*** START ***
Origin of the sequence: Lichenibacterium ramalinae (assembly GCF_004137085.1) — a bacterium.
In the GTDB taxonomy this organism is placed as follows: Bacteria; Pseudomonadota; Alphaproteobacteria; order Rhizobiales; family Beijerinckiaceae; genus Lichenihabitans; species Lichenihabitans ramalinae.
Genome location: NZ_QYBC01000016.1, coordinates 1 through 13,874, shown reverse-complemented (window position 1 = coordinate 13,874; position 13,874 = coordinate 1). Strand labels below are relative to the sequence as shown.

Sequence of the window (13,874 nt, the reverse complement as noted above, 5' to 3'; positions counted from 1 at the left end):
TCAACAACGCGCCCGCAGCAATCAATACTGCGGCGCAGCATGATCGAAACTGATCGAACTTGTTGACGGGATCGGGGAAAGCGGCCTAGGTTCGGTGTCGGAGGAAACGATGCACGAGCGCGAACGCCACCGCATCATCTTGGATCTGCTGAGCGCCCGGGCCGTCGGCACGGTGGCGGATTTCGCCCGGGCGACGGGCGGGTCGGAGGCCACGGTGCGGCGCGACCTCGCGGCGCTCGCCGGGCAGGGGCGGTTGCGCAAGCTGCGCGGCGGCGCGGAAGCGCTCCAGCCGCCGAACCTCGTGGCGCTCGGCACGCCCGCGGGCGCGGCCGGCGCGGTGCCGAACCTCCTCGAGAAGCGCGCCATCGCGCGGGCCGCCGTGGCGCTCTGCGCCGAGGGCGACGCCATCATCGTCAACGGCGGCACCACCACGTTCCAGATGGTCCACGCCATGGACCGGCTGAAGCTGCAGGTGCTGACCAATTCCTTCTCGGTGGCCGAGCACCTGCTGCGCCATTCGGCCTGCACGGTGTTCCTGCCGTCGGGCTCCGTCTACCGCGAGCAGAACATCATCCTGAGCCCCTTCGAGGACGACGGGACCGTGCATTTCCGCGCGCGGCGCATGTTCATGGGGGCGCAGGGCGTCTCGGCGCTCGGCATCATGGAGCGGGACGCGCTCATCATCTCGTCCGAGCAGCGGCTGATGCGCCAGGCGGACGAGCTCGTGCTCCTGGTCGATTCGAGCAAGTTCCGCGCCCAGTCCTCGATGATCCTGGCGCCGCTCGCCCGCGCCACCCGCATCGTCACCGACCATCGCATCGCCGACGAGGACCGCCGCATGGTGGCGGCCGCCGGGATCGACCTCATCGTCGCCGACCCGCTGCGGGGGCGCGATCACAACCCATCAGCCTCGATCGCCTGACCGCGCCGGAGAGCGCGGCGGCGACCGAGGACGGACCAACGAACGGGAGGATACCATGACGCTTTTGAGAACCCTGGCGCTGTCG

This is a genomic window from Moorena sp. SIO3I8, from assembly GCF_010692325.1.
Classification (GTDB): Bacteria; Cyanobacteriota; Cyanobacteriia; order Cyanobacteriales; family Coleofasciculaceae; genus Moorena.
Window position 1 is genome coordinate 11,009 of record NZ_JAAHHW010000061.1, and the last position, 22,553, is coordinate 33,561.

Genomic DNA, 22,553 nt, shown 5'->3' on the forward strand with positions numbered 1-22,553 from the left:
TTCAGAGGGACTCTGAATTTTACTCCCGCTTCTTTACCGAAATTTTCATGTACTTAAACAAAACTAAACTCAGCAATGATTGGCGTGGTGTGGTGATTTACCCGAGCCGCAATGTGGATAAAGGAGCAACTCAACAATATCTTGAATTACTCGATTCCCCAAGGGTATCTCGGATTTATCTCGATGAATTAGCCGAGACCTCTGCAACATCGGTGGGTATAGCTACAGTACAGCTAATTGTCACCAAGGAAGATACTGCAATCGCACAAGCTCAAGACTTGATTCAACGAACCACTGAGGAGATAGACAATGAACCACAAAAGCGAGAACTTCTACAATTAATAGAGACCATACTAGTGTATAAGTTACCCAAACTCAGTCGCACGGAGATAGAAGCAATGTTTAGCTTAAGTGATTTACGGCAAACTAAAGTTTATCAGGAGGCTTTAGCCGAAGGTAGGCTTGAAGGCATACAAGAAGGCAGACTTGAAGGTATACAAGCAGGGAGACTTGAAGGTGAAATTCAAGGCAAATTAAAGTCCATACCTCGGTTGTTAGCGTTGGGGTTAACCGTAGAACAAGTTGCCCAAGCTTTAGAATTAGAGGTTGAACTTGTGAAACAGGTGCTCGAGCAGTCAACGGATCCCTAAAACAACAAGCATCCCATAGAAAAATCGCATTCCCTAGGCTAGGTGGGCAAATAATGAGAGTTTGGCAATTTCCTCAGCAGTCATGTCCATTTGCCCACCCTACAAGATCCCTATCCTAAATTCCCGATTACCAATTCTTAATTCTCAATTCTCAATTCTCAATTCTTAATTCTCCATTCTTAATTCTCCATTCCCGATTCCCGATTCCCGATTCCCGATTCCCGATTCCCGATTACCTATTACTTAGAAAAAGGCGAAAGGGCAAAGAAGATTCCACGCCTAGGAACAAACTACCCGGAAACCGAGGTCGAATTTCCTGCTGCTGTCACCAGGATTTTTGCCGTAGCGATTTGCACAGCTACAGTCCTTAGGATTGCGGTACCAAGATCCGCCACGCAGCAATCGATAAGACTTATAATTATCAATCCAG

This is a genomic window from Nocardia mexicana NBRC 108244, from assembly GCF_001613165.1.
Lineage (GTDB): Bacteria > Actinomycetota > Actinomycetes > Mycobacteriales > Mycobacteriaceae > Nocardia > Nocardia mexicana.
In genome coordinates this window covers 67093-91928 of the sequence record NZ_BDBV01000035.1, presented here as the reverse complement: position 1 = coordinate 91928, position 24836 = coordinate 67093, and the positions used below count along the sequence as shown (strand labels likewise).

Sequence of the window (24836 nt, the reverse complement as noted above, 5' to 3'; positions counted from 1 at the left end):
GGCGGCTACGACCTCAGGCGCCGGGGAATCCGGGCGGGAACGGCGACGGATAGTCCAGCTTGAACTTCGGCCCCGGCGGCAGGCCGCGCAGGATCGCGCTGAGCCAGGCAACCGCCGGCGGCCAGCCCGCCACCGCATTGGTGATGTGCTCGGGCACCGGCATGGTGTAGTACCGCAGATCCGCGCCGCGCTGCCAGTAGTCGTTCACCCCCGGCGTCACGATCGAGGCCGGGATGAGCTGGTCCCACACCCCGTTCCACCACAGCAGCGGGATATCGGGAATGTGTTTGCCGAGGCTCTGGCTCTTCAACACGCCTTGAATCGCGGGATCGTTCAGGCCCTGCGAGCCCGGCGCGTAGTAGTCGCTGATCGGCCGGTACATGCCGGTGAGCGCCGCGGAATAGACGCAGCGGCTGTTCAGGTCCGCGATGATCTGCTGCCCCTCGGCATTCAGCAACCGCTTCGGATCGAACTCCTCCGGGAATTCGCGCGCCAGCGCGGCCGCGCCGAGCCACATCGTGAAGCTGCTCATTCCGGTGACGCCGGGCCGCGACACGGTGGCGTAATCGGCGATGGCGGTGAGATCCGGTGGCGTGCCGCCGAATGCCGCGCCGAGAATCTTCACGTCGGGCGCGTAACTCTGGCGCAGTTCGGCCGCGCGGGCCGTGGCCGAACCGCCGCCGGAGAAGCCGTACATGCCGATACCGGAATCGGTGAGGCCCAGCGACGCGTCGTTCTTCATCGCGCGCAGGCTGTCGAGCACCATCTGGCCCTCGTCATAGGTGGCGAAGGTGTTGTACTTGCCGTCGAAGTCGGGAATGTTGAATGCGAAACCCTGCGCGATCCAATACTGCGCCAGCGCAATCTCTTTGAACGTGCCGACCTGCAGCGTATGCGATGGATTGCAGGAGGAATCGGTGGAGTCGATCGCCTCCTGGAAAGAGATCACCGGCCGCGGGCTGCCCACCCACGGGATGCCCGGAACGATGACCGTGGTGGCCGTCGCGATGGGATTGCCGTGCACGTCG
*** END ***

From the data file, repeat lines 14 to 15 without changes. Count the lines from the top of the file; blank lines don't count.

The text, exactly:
Sequence of the window (24836 nt, the reverse complement as noted above, 5' to 3'; positions counted from 1 at the left end):
GGCGGCTACGACCTCAGGCGCCGGGGAATCCGGGCGGGAACGGCGACGGATAGTCCAGCTTGAACTTCGGCCCCGGCGGCAGGCCGCGCAGGATCGCGCTGAGCCAGGCAACCGCCGGCGGCCAGCCCGCCACCGCATTGGTGATGTGCTCGGGCACCGGCATGGTGTAGTACCGCAGATCCGCGCCGCGCTGCCAGTAGTCGTTCACCCCCGGCGTCACGATCGAGGCCGGGATGAGCTGGTCCCACACCCCGTTCCACCACAGCAGCGGGATATCGGGAATGTGTTTGCCGAGGCTCTGGCTCTTCAACACGCCTTGAATCGCGGGATCGTTCAGGCCCTGCGAGCCCGGCGCGTAGTAGTCGCTGATCGGCCGGTACATGCCGGTGAGCGCCGCGGAATAGACGCAGCGGCTGTTCAGGTCCGCGATGATCTGCTGCCCCTCGGCATTCAGCAACCGCTTCGGATCGAACTCCTCCGGGAATTCGCGCGCCAGCGCGGCCGCGCCGAGCCACATCGTGAAGCTGCTCATTCCGGTGACGCCGGGCCGCGACACGGTGGCGTAATCGGCGATGGCGGTGAGATCCGGTGGCGTGCCGCCGAATGCCGCGCCGAGAATCTTCACGTCGGGCGCGTAACTCTGGCGCAGTTCGGCCGCGCGGGCCGTGGCCGAACCGCCGCCGGAGAAGCCGTACATGCCGATACCGGAATCGGTGAGGCCCAGCGACGCGTCGTTCTTCATCGCGCGCAGGCTGTCGAGCACCATCTGGCCCTCGTCATAGGTGGCGAAGGTGTTGTACTTGCCGTCGAAGTCGGGAATGTTGAATGCGAAACCCTGCGCGATCCAATACTGCGCCAGCGCAATCTCTTTGAACGTGCCGACCTGCAGCGTATGCGATGGATTGCAGGAGGAATCGGTGGAGTCGATCGCCTCCTGGAAAGAGATCACCGGCCGCGGGCTGCCCACCCACGGGATGCCCGGAACGATGACCGTGGTGGCCGTCGCGATGGGATTGCCGTGCACGTCG